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How to Make a Party Mobile

Take your celebration anywhere.
Cupcakes and Cashmere pillows, Meri Meri straws

Cupcakes and Cashmere pillows, Meri Meri straws

Living in an expensive city like L.A. usually means renting an apartment with little to no outdoor space, which isn't a problem (the city is my backyard!) until throwing a party. Because the weather here is nearly always perfect, my apartment suddenly feels beyond cramped when entertaining indoors—who wouldn't rather be sipping outdoors sipping a mojito? Over the years, I've garnered some hacks to take parties outside, in public parks and beaches, so we can avoid disturbing our neighbors and enjoy some fresh air while in full-celebration mode. Below are my favorites tips to create a stunning party outside of your home:

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The most obvious benefit to throwing a party at home is that you have shelter from the elements and a seat for your bum. Assuming there's generally good weather outside, you'll still want to provide shade for your guests so choose a spot with large canopied trees or provide a bucket with parasols or hats to wear. For seating, I prefer to spread soft, machine-washable blankets (or towels) on the ground. Although there are stainproof, waterproof, lightweight, and packable picnic blankets on the market (usually made for camping), I try to use something I already have, like the rug and sofa blanket from my living room. 

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When you're throwing a party in your house, there's usually a natural hearth or gathering point for guests. Whether that's the sitting area in your living room or the kitchen island, you'll want to replicate the same area for a party that's on-the-go. This serves two purposes—so guests know where to find your party (if you're in a bigger space like the beach or in a park) and to create a center of gravity for the party (lest it spreads too far and thin and looks sad). You can use signage or decoration like an A-frame, bouquet of balloons, or even a simple wooden milk crate and create seating clusters that fan out from that point so it feels like the party has some loose structure to its layout. 

Hand wipes and a trash can in the background and our drink station which doubled as a focal point. 

Hand wipes and a trash can in the background and our drink station which doubled as a focal point.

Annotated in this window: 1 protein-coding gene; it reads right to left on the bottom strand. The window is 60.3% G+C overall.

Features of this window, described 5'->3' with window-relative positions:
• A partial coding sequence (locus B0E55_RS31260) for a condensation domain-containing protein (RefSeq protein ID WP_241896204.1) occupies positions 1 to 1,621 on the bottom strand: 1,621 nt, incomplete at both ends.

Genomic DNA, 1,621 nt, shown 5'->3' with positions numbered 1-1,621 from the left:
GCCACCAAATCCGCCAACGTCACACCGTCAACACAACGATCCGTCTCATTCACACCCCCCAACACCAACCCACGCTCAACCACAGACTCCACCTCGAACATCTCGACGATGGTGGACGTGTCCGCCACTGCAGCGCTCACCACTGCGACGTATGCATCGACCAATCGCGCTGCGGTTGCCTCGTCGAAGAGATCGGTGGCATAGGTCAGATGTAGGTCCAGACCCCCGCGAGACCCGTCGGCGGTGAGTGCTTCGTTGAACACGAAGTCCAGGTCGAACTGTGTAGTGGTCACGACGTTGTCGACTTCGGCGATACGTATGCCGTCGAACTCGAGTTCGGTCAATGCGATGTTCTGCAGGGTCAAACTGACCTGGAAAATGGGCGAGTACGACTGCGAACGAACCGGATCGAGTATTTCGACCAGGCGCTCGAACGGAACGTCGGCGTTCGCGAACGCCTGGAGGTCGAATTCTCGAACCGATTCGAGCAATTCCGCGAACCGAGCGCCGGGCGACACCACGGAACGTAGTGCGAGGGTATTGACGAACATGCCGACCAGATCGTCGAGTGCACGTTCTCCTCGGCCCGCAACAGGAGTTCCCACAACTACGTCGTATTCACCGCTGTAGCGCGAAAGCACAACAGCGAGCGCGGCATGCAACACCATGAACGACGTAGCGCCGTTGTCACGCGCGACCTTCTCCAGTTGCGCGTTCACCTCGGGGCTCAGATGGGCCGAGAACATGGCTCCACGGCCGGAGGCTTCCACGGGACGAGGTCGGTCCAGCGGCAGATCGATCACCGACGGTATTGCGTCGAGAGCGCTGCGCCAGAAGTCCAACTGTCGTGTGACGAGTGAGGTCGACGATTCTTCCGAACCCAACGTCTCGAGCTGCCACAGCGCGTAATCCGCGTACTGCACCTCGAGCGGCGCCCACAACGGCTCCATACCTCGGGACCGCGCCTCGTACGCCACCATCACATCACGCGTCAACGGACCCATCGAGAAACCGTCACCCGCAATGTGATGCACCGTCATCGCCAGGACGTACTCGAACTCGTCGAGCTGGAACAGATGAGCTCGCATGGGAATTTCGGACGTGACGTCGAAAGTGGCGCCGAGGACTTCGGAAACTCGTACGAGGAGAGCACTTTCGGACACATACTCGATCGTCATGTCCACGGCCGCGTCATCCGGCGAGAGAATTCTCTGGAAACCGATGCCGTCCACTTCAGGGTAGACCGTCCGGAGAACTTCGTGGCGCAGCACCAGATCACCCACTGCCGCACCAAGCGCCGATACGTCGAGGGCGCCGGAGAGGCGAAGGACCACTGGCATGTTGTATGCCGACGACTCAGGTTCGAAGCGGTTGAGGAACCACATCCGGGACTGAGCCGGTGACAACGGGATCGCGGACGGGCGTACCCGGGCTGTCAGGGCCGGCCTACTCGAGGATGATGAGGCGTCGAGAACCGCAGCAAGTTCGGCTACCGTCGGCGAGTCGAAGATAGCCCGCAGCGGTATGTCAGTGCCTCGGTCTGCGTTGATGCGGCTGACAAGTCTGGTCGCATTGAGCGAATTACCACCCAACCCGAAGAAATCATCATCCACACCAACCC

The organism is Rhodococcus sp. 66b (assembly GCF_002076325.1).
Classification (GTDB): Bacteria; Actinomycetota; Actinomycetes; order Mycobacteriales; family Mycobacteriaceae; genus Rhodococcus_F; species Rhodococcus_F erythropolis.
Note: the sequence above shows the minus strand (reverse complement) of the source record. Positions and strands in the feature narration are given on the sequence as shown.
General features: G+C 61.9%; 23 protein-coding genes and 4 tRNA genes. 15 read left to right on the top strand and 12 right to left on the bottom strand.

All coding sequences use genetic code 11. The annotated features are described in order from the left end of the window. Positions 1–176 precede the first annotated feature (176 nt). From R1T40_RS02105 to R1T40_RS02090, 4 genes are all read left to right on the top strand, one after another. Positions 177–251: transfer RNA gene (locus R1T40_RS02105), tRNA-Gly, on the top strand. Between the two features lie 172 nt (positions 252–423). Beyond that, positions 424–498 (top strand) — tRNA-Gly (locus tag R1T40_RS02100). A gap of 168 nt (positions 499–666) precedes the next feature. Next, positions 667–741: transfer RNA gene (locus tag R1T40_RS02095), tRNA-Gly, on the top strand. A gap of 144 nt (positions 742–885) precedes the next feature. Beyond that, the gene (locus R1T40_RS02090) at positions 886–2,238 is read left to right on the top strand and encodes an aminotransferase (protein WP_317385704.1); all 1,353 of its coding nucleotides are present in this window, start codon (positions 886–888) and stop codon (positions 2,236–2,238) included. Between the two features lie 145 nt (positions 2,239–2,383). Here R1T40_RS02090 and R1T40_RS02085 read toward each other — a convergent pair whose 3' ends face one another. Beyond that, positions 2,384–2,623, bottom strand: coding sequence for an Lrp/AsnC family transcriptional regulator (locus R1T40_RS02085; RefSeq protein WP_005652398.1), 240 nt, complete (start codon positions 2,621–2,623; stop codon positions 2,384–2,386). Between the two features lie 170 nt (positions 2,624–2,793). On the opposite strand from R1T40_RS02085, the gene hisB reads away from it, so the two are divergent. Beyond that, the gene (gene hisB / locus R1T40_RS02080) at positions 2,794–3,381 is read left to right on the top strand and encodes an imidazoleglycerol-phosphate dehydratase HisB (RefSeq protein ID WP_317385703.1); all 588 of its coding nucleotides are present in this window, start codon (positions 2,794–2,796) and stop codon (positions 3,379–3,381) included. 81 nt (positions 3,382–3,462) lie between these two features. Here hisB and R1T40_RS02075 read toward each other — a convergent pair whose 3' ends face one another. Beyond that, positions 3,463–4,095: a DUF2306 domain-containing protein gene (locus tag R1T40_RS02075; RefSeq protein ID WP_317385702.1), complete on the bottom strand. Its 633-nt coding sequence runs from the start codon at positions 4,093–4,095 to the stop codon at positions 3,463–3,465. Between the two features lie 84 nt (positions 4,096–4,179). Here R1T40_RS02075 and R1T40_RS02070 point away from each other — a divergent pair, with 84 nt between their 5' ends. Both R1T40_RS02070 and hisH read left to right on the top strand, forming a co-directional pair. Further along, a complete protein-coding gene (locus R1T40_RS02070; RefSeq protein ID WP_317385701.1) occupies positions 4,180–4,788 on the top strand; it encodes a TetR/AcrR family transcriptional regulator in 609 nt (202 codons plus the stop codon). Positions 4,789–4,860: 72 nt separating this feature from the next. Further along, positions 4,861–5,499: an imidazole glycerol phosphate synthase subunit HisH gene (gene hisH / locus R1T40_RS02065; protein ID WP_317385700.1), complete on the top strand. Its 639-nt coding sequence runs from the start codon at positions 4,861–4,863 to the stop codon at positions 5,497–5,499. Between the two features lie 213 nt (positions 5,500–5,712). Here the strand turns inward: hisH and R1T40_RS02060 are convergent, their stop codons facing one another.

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Hosting a party in a familiar or indoor space has its built-in benefits like a trash can, sink for washing goods, and electric power for lighting, appliances, etc. Whenever I host a party, I make sure to recreate these as much as possible for guests' comfort. Set up a trash and recycling station (these pop-up bins are functional and cheap but I often use wicker laundry baskets lined with trash bags for a prettier option), bring wet hand wipes, water bottles for rinsing sticky hands, and stick to daytime parties (thank you, sun, for free lighting) that are naturally geared towards food menus with dishes that don't need to be heated or prepared on the spot (see more below). 

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My favorite party foods are breakfast burritos (I'm a believer that breakfast burritos can be eaten anytime of day) or sandwiches (a local favorite is Bay Cities). Neither needs to be heated to be enjoyed, and are handheld so you (the host) don't need to pack plasticware like forks, spoons, knives, etc. For drinks, skip a blended margarita and make a big batch of margaritas in advance that simply needs to be served on the rocks (or straight up). Mason jars are a great vessel so you can make drinks ahead of time and transport them with ease, then use them as cups. 

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To make a party feel like a party when you don't necessarily have four walls to delineate the party space, focus on a few key decor items to designate your "space." I love going to the flea market to find vintage stools, buckets, trays, rugs, and pillows to create a party vibe with items I'd use within my own home as well. Backless low stools and ottomans are easier to transport in your car to the party location (bonus if they're stackable), and can function as seating or "tables" where people can set their drinks and mingle. Buckets and crates hold ice and drinks or games for guests (think: volleyballs, footballs, and frisbees) or, flipped upside down, create tabletop surfaces. Vintage rugs are great for seating but don't be afraid to use it as a "welcome mat" of sorts by propping a stool with a welcome sign next to it. 


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